Thursday, May 19, 2011

And We're Off!

blog (blȯg, bläg). (n.) A web site that contains an online personal journal with reflections, comments, and often hyperlinks provided by the writer; also: the contents of such a site.

According to Nielsen's BlogPulse, there are over 162 million blogs currently in existence covering a wide range of topics including news, politics, religion, sports, television, finance, and hundreds of others.  So why have I created yet another one?  What do I have to add to the already over-saturated blogosphere?

First, a little background.  I am a twenty-something South Carolinian blessed with a beautiful wife, two young sons (the third is on the way), a steady job, great family and friends, and a Bible-believing church.  I enjoy traveling, reading, recreational shooting, watching movies, and playing board games.  And as of July 2010, I am also a triathlete.

Growing up, I was somewhat physically active.  I played soccer as a young child but eventually gravitated towards baseball.  Along the way, I dabbled in basketball and swimming, but quickly gave those up after getting a facial scar from the former and realizing I had to wear a Speedo for the latter.  I spent a lot of my free time riding my bike through my neighborhoods' winding roads and trails and also enjoyed in-line skating (remember Rollerblades?).

After high school, however, my level of physical activity fell sharply.  If it weren't for the sprawling layout of my university's campus, which required me to walk a great deal between classes, I would have gotten little or no exercise in college.  It was the same story in graduate school.  After my final graduation, however, the transition was complete.  I became a bona fide couch potato whose daily "workout" consisted of walking down and up the stairs in the parking garage at work.

My wife and me before the 2010 CRBR
That changed in early 2010 when my wife and I jointly resolved to take better care of ourselves.  We joined the local YMCA and entered the Cooper River Bridge Run, a 10K race in Charleston.  While my wife had been a cross-country runner in high school, I had never run more than 360 feet--the distance around a baseball diamond--in my life.  After just six weeks of training, we finished together in just under 80 minutes despite the fact I caught a cold the day before the race.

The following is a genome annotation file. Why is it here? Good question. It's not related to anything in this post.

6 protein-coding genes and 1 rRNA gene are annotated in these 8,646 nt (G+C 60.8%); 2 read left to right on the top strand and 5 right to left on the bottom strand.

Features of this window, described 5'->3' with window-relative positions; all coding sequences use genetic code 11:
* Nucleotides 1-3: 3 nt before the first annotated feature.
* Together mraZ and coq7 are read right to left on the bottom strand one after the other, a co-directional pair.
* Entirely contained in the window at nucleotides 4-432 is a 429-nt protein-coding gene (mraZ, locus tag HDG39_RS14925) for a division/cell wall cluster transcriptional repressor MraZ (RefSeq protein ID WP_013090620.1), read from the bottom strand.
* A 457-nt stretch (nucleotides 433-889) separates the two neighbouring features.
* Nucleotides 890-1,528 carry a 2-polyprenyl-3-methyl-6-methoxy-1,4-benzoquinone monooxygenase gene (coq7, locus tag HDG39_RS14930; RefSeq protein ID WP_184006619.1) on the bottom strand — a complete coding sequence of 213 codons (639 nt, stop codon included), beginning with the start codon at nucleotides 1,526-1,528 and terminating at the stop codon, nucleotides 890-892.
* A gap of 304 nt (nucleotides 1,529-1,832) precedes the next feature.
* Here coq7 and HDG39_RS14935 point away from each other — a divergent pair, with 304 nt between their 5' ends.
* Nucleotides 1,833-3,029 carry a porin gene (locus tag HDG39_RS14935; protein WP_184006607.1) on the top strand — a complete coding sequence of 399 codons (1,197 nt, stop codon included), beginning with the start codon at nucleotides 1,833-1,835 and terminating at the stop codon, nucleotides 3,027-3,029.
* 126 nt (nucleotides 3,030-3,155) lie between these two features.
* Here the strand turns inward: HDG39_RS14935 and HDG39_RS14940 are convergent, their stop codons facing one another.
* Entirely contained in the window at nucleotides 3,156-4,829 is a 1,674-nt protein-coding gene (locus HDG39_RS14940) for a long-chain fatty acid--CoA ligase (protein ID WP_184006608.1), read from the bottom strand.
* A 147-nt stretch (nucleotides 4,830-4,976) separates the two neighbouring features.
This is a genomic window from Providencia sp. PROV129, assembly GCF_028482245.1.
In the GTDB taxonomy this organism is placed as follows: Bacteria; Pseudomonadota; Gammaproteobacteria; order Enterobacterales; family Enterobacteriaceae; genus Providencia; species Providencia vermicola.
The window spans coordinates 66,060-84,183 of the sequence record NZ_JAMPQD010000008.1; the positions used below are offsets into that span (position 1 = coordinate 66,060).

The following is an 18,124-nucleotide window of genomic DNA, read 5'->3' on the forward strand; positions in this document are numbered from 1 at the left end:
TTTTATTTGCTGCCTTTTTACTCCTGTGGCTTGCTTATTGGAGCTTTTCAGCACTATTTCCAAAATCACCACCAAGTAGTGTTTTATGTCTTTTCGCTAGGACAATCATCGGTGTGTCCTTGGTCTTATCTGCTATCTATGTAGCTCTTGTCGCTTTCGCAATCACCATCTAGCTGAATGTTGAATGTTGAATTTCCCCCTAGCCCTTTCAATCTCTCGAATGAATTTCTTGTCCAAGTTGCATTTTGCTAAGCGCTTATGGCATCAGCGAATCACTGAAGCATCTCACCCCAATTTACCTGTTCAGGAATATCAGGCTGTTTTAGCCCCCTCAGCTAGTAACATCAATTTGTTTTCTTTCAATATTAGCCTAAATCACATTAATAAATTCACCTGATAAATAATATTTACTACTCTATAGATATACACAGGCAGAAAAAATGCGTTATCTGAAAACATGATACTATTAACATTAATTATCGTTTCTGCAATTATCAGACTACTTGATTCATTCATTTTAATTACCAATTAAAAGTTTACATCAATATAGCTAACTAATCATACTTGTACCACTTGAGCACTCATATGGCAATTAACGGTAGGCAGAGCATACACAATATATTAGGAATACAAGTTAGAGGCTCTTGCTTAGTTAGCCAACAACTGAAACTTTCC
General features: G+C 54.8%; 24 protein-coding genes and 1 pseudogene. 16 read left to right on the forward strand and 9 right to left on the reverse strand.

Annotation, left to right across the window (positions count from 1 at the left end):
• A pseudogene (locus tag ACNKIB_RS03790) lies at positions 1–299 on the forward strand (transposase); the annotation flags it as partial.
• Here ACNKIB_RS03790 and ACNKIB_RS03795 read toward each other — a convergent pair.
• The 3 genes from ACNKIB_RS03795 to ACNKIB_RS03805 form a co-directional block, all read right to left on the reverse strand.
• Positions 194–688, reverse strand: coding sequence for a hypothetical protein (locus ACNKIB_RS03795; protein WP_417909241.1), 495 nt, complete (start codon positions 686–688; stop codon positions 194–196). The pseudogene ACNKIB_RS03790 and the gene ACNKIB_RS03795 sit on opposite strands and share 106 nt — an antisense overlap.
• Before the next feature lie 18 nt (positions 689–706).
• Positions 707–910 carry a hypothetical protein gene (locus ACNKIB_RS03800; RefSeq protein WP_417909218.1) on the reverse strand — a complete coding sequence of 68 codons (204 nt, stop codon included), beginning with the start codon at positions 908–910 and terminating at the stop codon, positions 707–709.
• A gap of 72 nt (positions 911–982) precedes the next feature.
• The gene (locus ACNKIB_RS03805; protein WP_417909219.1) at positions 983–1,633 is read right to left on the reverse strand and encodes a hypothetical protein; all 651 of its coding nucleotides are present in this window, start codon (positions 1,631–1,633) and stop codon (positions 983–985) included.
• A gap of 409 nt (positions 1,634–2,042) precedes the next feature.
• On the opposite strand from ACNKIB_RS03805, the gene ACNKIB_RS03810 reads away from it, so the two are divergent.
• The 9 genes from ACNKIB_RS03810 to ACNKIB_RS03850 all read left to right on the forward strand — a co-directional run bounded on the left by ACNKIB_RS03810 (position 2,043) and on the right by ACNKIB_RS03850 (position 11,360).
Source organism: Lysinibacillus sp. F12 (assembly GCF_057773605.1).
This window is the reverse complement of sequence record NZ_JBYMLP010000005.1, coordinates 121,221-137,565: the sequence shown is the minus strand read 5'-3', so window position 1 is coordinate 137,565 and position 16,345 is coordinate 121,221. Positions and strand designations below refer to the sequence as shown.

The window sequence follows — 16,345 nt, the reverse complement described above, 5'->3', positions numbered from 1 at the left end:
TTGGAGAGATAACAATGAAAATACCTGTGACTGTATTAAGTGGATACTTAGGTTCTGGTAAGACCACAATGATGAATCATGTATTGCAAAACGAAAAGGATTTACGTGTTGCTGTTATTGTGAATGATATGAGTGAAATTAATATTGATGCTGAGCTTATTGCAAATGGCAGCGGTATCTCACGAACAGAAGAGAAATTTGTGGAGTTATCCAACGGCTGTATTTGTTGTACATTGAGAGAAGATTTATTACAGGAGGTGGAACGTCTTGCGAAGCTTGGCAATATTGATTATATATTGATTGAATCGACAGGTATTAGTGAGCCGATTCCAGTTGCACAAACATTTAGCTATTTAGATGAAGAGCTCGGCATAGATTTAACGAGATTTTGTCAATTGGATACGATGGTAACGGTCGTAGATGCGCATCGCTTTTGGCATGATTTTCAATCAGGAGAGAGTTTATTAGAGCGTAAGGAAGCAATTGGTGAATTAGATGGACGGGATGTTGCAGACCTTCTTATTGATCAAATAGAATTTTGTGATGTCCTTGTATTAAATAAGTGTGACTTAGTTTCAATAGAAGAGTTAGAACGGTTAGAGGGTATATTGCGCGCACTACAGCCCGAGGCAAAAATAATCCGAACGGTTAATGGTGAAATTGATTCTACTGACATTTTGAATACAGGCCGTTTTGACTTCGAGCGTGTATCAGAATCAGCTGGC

A few weeks later, I bumped into a friend of mine (who is also my neighbor and in a men's group with me at church) after a workout at the Y.  He mentioned to me that the Y would be hosting a sprint triathlon that July and challenged me to participate.  I dismissed his challenge at first, mostly because I believed (like most newbies) that I would be unable to complete the swim.  A few weeks later, I changed my mind and accepted the challenge.  I found a free training plan online and began following it.  I also checked out and read a few triathlon-related books from my local library.

Finishing my first triathlon
My training went fairly well.  Not surprisingly, I struggled with swimming the most, but after a few private lessons and with the gracious help of the friend who had convinced me to enter the race, I reached the point where I could complete the 350-yard swim as long as I took a short break every few laps.

Before I knew it, race day had arrived.  I hardly remember most of the race, but I vividly remember the last few hundred yards of the run course, the exhilaration of crossing the finish line, and celebrating my accomplishment with the family members who were there to cheer me on.

My friend told me after the race that he thought I'd caught "the bug."  He was right.  I am now hooked on triathlon.  Since that first race, I've completed two others and am currently training for my first Olympic distance event, the Washington DC Triathlon on June 19 (more on that in later entries).

So back to why I started this blog.  For one thing, I hope writing about my training experiences will hold me accountable to keep up with my workouts and continue running with endurance the race set before me.  But my greater hope is that my ongoing journey from couch potato to triathlete will inspire others into the sport of triathlon or some other form of physical activity.  I'm making this transformation through Him who gives me strength.  I bet you can, too.


  1. A good thing to remember is linking. Do you have the link to the online triathlon training regiment? Nice post look forward to your next.

  2. Thanks, Seth. I definitely plan on including more links in subsequent posts.

    I believe the training plan I used was the sprint distance beginner plan at Tri Newbies ( That's not to say I'd necessarily recommend that one now. I used it because it was one of the only free plans I could find.

    Currently, I am using the training plans in The 12-Week Triathlete by Tom Holland ( I own the book, but it is probably available for checkout from your local library (that's where I first found it).